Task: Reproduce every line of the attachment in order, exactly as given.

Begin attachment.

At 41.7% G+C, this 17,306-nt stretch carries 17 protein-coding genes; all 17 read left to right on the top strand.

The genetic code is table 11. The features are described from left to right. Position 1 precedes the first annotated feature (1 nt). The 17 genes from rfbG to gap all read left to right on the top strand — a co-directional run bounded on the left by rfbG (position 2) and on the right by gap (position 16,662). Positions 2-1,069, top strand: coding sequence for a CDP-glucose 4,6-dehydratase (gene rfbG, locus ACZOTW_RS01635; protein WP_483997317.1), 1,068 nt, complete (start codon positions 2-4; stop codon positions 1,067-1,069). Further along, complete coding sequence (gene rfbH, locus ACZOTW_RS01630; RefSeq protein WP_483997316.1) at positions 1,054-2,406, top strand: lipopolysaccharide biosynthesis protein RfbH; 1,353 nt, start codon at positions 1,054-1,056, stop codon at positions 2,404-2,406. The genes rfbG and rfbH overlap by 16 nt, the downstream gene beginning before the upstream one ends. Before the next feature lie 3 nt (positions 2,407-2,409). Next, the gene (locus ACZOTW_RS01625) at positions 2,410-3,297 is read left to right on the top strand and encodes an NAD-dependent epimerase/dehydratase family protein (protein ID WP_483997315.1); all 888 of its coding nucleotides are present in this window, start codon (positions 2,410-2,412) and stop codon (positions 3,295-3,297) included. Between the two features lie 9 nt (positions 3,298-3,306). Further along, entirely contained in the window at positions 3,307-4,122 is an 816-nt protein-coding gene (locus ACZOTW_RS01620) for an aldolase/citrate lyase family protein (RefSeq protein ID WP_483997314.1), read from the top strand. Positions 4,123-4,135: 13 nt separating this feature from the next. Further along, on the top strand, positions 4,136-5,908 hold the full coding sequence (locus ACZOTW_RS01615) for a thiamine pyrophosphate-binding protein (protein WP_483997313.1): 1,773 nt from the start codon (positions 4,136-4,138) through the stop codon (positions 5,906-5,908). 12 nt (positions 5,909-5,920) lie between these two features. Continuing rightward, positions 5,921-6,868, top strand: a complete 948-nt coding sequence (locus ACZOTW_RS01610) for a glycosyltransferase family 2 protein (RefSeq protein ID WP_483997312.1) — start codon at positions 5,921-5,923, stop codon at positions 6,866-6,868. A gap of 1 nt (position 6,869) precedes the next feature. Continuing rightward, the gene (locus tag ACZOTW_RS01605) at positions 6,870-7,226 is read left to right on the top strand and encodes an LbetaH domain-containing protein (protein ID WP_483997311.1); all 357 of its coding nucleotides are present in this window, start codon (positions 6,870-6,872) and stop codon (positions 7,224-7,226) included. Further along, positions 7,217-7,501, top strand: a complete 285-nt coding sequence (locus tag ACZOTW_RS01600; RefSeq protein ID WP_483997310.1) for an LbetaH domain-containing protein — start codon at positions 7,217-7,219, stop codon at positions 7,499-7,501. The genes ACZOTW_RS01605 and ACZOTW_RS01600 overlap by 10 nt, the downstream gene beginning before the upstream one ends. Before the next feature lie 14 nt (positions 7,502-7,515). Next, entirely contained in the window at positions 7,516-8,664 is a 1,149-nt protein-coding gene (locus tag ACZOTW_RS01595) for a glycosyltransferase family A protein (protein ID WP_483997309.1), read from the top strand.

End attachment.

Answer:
At 41.7% G+C, this 17,306-nt stretch carries 17 protein-coding genes; all 17 read left to right on the top strand.

The genetic code is table 11. The features are described from left to right. Position 1 precedes the first annotated feature (1 nt). The 17 genes from rfbG to gap all read left to right on the top strand — a co-directional run bounded on the left by rfbG (position 2) and on the right by gap (position 16,662). Positions 2-1,069, top strand: coding sequence for a CDP-glucose 4,6-dehydratase (gene rfbG, locus ACZOTW_RS01635; protein WP_483997317.1), 1,068 nt, complete (start codon positions 2-4; stop codon positions 1,067-1,069). Further along, complete coding sequence (gene rfbH, locus ACZOTW_RS01630; RefSeq protein WP_483997316.1) at positions 1,054-2,406, top strand: lipopolysaccharide biosynthesis protein RfbH; 1,353 nt, start codon at positions 1,054-1,056, stop codon at positions 2,404-2,406. The genes rfbG and rfbH overlap by 16 nt, the downstream gene beginning before the upstream one ends. Before the next feature lie 3 nt (positions 2,407-2,409). Next, the gene (locus ACZOTW_RS01625) at positions 2,410-3,297 is read left to right on the top strand and encodes an NAD-dependent epimerase/dehydratase family protein (protein ID WP_483997315.1); all 888 of its coding nucleotides are present in this window, start codon (positions 2,410-2,412) and stop codon (positions 3,295-3,297) included. Between the two features lie 9 nt (positions 3,298-3,306). Further along, entirely contained in the window at positions 3,307-4,122 is an 816-nt protein-coding gene (locus ACZOTW_RS01620) for an aldolase/citrate lyase family protein (RefSeq protein ID WP_483997314.1), read from the top strand. Positions 4,123-4,135: 13 nt separating this feature from the next. Further along, on the top strand, positions 4,136-5,908 hold the full coding sequence (locus ACZOTW_RS01615) for a thiamine pyrophosphate-binding protein (protein WP_483997313.1): 1,773 nt from the start codon (positions 4,136-4,138) through the stop codon (positions 5,906-5,908). 12 nt (positions 5,909-5,920) lie between these two features. Continuing rightward, positions 5,921-6,868, top strand: a complete 948-nt coding sequence (locus ACZOTW_RS01610) for a glycosyltransferase family 2 protein (RefSeq protein ID WP_483997312.1) — start codon at positions 5,921-5,923, stop codon at positions 6,866-6,868. A gap of 1 nt (position 6,869) precedes the next feature. Continuing rightward, the gene (locus tag ACZOTW_RS01605) at positions 6,870-7,226 is read left to right on the top strand and encodes an LbetaH domain-containing protein (protein ID WP_483997311.1); all 357 of its coding nucleotides are present in this window, start codon (positions 6,870-6,872) and stop codon (positions 7,224-7,226) included. Further along, positions 7,217-7,501, top strand: a complete 285-nt coding sequence (locus tag ACZOTW_RS01600; RefSeq protein ID WP_483997310.1) for an LbetaH domain-containing protein — start codon at positions 7,217-7,219, stop codon at positions 7,499-7,501. The genes ACZOTW_RS01605 and ACZOTW_RS01600 overlap by 10 nt, the downstream gene beginning before the upstream one ends. Before the next feature lie 14 nt (positions 7,502-7,515). Next, entirely contained in the window at positions 7,516-8,664 is a 1,149-nt protein-coding gene (locus tag ACZOTW_RS01595) for a glycosyltransferase family A protein (protein ID WP_483997309.1), read from the top strand.